Tags: Obesity | holidays | christmas | diet | fitness

8 Ways to Prevent Food Holiday Cravings

8 Ways to Prevent Food Holiday Cravings
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By    |   Wednesday, 13 December 2017 01:02 PM

Your office receptionist has stocked the candy bowl on the desk with chocolates, your Aunt Clara sent you a box of her homemade Christmas cookies, and everywhere you go – from your bank to the local Starbucks – free samples of gingerbread and eggnog latte are proffered.

During the holiday it’s especially difficult to resist food cravings. But a few strategies can help, says nutrition specialist Julia Ross.

 “You can conquer food cravings – even at holiday time – but you do need to strategize,” says Ross, author of new book, “The Craving Cure.”

December is a particularly challenging time for people who want to keep a lid on overeating, more so than any other time of the year, Ross tells Newsmax Health.

“It’s true that people eat sweets at Easter, but that is not the weight gain horror show that the winter holidays are,” says Ross, a bestselling author who specializes in food addiction.

In order to prevent cravings, you first have to understand that they do not signify hunger, says Ross.

Hunger is the legitimate recognition of a need for more nutrition, so, typically, it’s just a signal to take in a bunch of nutrients,” she says. “Hunger is not desperate, it’s not for a specific food item.”

On the other hand, a craving is a strong desire for a single food, usually containing sugar.

“We didn’t even have sugar for most of our existence on this planet, so it has nothing to do with hunger.  When we’re hungry, we want a square meal to give us strength, not just a food boost,” she says.

But it is that yearning for sugar that comes into play most strongly during the holidays, says Ross.

“December is the time when it gets dark in most of the country, and with this diminishment of sunshine comes a depletion in the pleasure hormone, serotonin, so this is why most people get depressed in the winter and crave sweets,” says Ross.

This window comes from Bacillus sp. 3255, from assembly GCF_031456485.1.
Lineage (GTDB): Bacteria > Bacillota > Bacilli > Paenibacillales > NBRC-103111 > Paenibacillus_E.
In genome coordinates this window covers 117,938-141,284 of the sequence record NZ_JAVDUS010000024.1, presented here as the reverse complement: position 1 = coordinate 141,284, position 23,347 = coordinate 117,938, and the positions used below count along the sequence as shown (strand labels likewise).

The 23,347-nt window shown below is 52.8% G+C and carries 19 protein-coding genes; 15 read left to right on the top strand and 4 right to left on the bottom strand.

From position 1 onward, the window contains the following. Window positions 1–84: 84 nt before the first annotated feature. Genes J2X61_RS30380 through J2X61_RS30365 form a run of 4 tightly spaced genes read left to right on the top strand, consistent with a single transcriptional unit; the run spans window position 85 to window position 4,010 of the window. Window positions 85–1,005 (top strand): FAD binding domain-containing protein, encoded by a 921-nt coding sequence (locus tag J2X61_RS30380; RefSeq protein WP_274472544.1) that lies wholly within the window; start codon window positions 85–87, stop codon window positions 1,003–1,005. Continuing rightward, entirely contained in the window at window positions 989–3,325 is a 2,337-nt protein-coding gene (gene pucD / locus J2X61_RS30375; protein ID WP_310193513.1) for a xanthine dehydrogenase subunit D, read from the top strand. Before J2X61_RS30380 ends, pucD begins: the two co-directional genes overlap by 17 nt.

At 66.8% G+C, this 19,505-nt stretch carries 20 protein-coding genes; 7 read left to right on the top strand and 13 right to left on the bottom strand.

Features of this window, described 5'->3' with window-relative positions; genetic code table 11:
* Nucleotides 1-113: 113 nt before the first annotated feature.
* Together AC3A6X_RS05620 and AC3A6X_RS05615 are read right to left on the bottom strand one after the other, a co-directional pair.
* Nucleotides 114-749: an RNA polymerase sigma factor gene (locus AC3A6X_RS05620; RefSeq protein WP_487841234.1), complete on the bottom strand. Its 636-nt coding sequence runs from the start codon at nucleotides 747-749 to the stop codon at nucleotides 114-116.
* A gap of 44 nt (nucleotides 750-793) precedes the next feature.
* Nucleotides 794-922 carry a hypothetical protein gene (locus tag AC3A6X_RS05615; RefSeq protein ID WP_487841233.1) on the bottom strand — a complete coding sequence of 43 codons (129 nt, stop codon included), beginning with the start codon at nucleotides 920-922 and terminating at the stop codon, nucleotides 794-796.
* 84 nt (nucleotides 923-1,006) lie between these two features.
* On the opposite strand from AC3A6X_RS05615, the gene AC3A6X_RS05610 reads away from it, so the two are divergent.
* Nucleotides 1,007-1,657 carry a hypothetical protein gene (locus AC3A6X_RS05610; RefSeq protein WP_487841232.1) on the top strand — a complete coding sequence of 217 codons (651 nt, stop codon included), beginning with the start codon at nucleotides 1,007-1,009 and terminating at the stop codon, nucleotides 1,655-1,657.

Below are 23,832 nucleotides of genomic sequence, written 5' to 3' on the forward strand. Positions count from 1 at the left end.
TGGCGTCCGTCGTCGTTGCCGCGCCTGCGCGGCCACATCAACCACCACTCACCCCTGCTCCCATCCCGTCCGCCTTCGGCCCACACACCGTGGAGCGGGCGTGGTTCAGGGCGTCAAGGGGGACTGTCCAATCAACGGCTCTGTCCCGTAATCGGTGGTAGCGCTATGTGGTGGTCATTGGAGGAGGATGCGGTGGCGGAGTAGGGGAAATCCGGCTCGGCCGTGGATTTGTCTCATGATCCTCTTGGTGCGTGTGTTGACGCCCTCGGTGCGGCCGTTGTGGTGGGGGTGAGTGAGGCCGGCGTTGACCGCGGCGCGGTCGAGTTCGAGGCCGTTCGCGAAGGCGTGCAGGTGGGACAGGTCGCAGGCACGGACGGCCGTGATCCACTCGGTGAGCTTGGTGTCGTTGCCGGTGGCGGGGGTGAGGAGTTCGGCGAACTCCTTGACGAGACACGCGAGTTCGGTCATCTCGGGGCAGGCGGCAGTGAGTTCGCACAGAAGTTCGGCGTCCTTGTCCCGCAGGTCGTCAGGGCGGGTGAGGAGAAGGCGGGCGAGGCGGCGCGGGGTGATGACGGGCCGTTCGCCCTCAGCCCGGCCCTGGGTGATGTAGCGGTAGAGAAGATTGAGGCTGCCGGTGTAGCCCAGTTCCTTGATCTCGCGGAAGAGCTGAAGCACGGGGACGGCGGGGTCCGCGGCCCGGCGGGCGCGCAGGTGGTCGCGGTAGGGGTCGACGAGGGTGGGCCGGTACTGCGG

Sugar, indeed, provides a boost to help compensate for this loss in serotonin, says Ross. When we eat sugar, our bodies release insulin, a hormone that regulates glucose in the blood.

“When we get this infusion of sugar, our blood sugar rises and it feels great – literally the whole brain lights up, and we get an initial high. But then our pancreas releases insulin, which scrapes all the sugar out of our blood stream and that results in a sugar crash, and we crave more,” she says.

To combat holiday food cravings, Ross offers the following tips and suggestions

  • Eat three high-protein meals a day. This should squelch any cravings for sweets.
  • Embrace meat. Beef and chicken is good, but also pork and fish. But stay away from fried foods.
  • If you’re hungry between meals, have a high-protein snack. Her suggestions include cheese, nuts, raw vegetables, or cut-up apple or avocado, with perhaps turkey slices, or hard-boiled eggs.
  • Don’t fear fat. In fact, a certain amount of fat is essential, to keep our bodies –especially our brains— working well. But you should distinguish between good and bad fats. Good fats include coconut oil, extra virgin olive oil (or macadamia nut or avocado oil) organic butter, and organic lard from products like “uncured (sugar-free) bacon/pork. Bad fat include partially hydrogenated oils (liquid vegetable oils that are hardened into margarine, for instance; corn, soy, cottonseed, canola oil).
  • Eat lots of vegetables that are low in carbohydrates like artichokes, asparagus, broccoli, carrots, cauliflower, and peppers.

  • Don’t entirely ditch high-carbohydrate vegetables, like potatoes, sweet potatoes, and yams, whenever possible, eat them with the skins. This is especially true if you’re choosing organic foods, which Ross recommends.
  • Grains are also good, especially when soaked to aid digestibility. This is also true for legumes, like lentils, and most types of beans.
  • Fruits are also permissible, but do be careful of their sugar content. Whole raw fruits contain fiber, enzymes, vitamins, and minerals that mitigate the effects of their sugar content.

© 2021 NewsmaxHealth. All rights reserved.


Health-News
The holidays bring sweets, chocolate, cookies, and other treats that lead to weight gain. But there are ways to prevent food cravings during the holiday season. Here are eight proven strategies.
holidays, christmas, diet, fitness
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2017-02-13
Wednesday, 13 December 2017 01:02 PM
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